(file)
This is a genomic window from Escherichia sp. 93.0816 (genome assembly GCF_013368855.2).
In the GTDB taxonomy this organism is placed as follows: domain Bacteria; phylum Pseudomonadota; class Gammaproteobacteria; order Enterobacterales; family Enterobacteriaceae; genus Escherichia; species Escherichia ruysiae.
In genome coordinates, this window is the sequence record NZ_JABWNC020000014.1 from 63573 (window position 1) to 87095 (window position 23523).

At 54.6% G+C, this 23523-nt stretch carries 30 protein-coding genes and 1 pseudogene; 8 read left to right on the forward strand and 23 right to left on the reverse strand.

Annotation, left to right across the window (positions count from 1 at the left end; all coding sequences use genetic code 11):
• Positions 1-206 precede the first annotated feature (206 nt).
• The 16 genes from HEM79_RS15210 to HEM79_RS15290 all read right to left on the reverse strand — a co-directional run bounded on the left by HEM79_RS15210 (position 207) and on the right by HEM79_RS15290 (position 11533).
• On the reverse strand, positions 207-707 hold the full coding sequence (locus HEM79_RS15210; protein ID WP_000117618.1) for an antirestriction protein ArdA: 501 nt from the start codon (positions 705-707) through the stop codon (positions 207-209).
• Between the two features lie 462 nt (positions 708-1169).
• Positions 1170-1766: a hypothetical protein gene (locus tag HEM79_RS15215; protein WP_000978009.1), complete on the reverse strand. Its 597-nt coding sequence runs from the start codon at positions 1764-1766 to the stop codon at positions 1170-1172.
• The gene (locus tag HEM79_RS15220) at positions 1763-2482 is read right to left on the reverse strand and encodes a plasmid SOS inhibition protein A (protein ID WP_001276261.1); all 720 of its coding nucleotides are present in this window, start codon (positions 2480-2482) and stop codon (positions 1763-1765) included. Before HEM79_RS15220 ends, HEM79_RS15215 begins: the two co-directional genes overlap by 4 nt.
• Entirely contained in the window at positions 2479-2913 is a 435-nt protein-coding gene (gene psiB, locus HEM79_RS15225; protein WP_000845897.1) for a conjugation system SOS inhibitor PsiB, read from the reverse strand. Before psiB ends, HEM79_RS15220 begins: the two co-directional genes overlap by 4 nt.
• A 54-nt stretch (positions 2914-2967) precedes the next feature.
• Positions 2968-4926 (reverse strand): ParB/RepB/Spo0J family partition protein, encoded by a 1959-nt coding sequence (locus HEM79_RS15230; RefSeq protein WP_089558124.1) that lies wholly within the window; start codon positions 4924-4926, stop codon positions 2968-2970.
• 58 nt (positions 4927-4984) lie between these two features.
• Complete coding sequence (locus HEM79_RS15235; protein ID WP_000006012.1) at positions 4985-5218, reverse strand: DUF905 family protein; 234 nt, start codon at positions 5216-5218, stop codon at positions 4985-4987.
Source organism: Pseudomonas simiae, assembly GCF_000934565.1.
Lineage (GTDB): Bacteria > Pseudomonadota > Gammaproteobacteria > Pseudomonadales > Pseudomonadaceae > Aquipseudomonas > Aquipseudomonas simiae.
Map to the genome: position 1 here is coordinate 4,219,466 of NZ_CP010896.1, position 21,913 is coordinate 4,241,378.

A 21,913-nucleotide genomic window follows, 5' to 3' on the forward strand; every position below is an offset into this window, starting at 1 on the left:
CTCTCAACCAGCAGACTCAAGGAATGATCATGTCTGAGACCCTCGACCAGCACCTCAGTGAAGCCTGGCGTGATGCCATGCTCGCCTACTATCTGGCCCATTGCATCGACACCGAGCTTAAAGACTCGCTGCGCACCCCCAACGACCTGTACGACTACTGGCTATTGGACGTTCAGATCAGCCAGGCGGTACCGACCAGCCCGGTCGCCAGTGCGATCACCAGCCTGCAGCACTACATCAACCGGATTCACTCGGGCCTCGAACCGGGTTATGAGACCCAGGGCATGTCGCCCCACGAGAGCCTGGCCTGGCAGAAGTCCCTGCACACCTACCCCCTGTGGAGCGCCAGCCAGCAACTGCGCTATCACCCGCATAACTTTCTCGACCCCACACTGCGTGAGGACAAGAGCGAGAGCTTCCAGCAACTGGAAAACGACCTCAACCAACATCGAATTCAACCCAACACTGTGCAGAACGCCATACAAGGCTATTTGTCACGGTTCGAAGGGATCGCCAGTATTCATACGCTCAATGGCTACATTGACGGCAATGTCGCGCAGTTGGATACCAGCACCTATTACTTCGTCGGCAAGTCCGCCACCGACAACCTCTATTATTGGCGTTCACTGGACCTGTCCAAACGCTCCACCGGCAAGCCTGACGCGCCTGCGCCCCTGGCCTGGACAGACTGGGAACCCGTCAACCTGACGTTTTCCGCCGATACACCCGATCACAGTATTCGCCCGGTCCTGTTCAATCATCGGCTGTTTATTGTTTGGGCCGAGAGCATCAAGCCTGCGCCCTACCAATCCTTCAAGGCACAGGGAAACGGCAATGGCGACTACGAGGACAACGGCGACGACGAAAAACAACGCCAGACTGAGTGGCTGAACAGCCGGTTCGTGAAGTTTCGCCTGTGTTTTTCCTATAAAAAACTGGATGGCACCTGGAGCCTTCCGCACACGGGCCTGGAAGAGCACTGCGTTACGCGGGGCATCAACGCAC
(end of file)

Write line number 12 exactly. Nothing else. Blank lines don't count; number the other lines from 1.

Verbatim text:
• Entirely contained in the window at positions 2479-2913 is a 435-nt protein-coding gene (gene psiB, locus HEM79_RS15225; protein WP_000845897.1) for a conjugation system SOS inhibitor PsiB, read from the reverse strand. Before psiB ends, HEM79_RS15220 begins: the two co-directional genes overlap by 4 nt.